Monday, February 19, 2007

The Tale of Two Scrotums

I’m going to forgo poems this week (except for a short one) for the dumbest story (outside of the administration) I’ve heard in ages. – The banning of an award winning children’s book because it contains the word scrotum. I love libraries, but the librarians who want to ban this book should find a new profession.

First, though lest me recommend a book: Path of Destruction- The Devastation of New Orleans and the Coming Age of Superstorms by John McQuaid and Mark Schleifstein (Little, Brown and Co, 2006). It might be a little early for a through history of Katrina, but the authors do an excellent job of laying out why New Orleans could not be protected, and why the protection (levees) built were so poorly engineered they might as well not been build. It will change the way you look at the Corp of Engineers forever.


And a short poem –

Noonday, Australia Winter
(with thanks to Frank Faust)

Fair dinkum hot, even for a barbie.
Bush burns, smoky; sheep on the long paddock.
Dry as a pom's beach towel, watching sheilas.
We need rain soon, mate. Send her down, Hughie.

Long paddock - Graze along the road in a drought
Pom - Englishman
Send her down, Hughie - A wish for rain to fall


And now the news article – I heard portions of this read on the radio today and can tell you, the s-word is used with care. Nine and ten year old boys might snigger, but they do about lots of things.

NY TImes Published: February 18, 2007

The word “scrotum” does not often appear in polite conversation. Or children’s literature, for that matter.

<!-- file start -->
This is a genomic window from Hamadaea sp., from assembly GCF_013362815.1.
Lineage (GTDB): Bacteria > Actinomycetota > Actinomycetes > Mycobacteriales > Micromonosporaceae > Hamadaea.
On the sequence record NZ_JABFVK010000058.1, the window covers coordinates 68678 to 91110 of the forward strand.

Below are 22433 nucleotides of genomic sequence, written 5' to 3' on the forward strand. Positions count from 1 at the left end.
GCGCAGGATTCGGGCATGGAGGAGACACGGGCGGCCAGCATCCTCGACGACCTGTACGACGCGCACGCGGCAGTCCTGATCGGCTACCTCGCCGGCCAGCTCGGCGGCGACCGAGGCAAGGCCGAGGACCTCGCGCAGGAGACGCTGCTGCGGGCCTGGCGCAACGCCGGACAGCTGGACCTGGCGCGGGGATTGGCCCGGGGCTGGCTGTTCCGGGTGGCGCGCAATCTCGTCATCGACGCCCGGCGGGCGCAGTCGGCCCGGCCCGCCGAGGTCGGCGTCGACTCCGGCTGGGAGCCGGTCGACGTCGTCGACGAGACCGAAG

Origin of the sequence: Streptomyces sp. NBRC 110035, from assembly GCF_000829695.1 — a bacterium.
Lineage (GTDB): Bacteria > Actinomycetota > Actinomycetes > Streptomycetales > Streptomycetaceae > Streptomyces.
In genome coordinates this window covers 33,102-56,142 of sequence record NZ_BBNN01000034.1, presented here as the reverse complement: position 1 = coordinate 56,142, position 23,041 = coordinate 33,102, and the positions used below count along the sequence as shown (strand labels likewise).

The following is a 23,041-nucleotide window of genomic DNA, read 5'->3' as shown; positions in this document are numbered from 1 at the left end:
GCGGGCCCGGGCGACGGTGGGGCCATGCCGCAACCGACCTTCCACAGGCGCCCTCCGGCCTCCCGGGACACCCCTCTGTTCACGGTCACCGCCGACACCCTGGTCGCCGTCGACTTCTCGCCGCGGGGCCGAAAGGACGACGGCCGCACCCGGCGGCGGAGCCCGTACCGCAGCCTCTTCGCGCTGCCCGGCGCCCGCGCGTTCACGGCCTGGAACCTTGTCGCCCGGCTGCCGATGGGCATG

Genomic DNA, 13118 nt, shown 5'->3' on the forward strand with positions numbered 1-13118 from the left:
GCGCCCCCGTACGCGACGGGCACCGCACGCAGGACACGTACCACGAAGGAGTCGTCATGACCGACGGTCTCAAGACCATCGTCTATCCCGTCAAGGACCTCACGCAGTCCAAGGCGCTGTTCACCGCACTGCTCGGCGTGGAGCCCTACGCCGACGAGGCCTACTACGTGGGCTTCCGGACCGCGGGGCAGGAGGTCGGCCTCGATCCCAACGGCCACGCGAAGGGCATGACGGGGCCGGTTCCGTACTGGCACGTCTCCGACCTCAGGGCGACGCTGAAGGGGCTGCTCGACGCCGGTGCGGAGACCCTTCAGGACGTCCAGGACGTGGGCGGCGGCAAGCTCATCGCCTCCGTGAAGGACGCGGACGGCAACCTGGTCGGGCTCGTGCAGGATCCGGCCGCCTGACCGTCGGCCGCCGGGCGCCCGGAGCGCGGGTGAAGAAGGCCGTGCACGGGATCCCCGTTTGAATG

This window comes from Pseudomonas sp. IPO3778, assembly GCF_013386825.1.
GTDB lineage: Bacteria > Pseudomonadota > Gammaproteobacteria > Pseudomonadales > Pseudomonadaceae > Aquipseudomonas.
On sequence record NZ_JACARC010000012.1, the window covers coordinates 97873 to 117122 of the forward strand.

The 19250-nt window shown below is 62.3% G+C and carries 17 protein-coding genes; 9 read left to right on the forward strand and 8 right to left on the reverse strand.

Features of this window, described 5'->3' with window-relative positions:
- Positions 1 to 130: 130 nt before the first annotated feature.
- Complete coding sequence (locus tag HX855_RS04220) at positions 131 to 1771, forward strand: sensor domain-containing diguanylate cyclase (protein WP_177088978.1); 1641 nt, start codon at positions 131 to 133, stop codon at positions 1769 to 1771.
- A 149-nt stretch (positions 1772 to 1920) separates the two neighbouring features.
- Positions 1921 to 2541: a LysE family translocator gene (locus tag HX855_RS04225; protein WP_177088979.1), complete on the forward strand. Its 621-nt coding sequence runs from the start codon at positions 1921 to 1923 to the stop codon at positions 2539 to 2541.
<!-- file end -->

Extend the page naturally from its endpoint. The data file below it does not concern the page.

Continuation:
“Scrotum sounded to Lucky like something green that comes up when you have the flu and cough too much,” the book continues. “It sounded medical and secret, but also important.”

The inclusion of the word has shocked some school librarians, who have pledged to ban the book from elementary schools, and re-opened the debate over what constitutes acceptable content in children’s books. The controversy was first reported by Publishers Weekly, a trade magazine.

On electronic mailing lists like, dozens of literary blogs and pages on the social-networking site LiveJournal, teachers, authors and school librarians took sides over the book. Librarians from all over the country, including upstate New York; Missoula, Mont.; Portland, Ore.; and Central Pennsylvania weighed in, questioning the role of the librarian when selecting — or censoring, some argued — literature for children.

“This book included what I call a Howard Stern-type shock treatment just to see how far they could push the envelope, but they didn’t have the children in mind,” Dana Nilsson, a teacher and librarian in Durango, Colo., wrote on LM_Net, a mailing list that reaches more than 16,000 school librarians. “How very sad.”